Historic Washington Place to reopen with new exhibitsPosted on Nov 29, 2017 in Capitol Connection, Featured
There’s something about Washington Place that stirs some of our deepest emotions. Maybe it’s the memories of Queen Lili‘uokalani and the life she lived there. Or the milestones the historic home has seen. Or the stories from past territorial and state governors who have shaped Hawai‘i.
That’s why First Lady Dawn Amano-Ige and the Washington Place staff have been working with the Washington Place Foundation on a $1.5 million restoration project to transform the entire second floor of the historic mansion into a public exhibit area as a legacy for future generations. Until 2002 when a new residence was built, Washington Place was the official home of 12 Hawai‘i governors. However, for the past few years second floor access has been limited due to needed repairs.
“To open up the second floor to the community, we had to address many health and safety issues such as structural reinforcement, wiring and new LED lights for energy efficiency,” explained the first lady. Now, the public will be able to see several refurbished rooms, with photos, memorabilia and artifacts from the queen, the Dominis family and photos from former governors.
The public will be able to view the new exhibits on Friday, Dec. 15 from 5 to 8 p.m. at the Washington Place Foundation Annual Christmas Open House. A second free public event will be the ‘Aha Mele on Dec. 16 from 2 to 6 p.m.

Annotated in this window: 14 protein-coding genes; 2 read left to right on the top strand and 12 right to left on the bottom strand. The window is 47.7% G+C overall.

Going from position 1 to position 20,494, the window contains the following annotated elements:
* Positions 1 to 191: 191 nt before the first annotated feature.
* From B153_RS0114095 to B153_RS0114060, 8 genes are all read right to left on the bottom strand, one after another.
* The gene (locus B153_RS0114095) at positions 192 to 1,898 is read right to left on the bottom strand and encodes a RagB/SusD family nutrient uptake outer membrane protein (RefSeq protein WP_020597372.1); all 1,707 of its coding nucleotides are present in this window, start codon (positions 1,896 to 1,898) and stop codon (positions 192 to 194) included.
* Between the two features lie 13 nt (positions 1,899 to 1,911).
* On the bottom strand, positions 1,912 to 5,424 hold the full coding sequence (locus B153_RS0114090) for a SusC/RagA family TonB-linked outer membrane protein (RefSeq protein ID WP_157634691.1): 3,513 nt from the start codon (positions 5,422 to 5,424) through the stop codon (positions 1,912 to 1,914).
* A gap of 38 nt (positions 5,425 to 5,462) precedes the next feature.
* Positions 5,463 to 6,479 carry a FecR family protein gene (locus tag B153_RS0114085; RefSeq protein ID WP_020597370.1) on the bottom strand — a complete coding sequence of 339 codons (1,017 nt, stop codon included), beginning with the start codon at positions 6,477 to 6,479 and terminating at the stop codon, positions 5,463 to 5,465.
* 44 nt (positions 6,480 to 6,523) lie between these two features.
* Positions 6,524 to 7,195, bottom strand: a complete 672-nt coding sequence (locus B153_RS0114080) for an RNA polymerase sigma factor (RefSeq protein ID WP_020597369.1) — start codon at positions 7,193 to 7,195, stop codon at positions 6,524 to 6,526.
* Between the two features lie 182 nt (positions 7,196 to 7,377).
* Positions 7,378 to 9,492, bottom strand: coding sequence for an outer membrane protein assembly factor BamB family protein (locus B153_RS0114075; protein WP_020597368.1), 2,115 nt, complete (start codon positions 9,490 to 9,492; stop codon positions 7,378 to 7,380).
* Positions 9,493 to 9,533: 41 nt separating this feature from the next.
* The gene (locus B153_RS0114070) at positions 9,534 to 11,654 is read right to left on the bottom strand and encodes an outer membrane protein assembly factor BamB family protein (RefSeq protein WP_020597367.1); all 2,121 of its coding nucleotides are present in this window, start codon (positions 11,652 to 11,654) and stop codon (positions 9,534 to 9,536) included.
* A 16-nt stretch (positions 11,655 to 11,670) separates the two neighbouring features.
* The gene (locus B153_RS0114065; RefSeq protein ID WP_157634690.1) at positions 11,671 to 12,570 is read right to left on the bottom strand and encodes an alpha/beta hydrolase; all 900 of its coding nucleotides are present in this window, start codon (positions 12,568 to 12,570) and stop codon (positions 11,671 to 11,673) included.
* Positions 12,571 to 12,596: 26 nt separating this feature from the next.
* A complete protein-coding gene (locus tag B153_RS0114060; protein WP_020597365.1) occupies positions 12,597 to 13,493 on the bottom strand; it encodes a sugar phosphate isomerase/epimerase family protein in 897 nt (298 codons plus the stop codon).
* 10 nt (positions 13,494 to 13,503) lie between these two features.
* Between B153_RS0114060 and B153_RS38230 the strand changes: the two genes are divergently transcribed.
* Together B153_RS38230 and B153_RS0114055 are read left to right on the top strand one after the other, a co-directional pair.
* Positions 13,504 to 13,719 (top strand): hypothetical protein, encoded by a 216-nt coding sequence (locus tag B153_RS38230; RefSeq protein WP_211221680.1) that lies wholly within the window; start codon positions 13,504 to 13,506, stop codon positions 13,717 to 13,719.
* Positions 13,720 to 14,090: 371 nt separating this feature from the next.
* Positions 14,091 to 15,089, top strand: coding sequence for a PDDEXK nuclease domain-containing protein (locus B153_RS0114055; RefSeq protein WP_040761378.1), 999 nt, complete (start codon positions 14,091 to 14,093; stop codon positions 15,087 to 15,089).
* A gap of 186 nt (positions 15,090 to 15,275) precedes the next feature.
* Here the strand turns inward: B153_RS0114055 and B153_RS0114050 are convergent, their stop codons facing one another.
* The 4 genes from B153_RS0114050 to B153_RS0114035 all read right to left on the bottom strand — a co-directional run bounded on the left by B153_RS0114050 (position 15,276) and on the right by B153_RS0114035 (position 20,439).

As host and hostess of Washington Place, Governor Ige and the first lady have held many events at the historic home. The landmark has grown into a place for the community to gather for tours, musical events and to learn about our state’s history. “We created the organic garden with the help of students to reflect the governor’s initiative on sustainability. We also want to bring more children here to appreciate what the home means to the people of Hawai’i,” Amano-Ige said.
“The new exhibits include personal items from Lili‘uokalani before she became queen; artifacts from the Dominis collection; photos from past governors of their families and dignitaries; and a history of the building’s changes through the years,” said Cynthia Engle, curator of Washington Place. Musicians also will be able to use the He Ku‘ono Mele composition room (music niche) to honor the queen’s vision of preserving Hawaiian language and music.
Cameron Heen, director of Washington Place, added, “We wanted to share the queen’s love of Hawaiian music and pay tribute to her accomplishments. The queen composed more than 165 songs and chants, including the famous ‘Aloha Oe.’ We hope this project gives people a window into the queen’s life, a sense of the families who lived here, and what Washington Place meant to them.”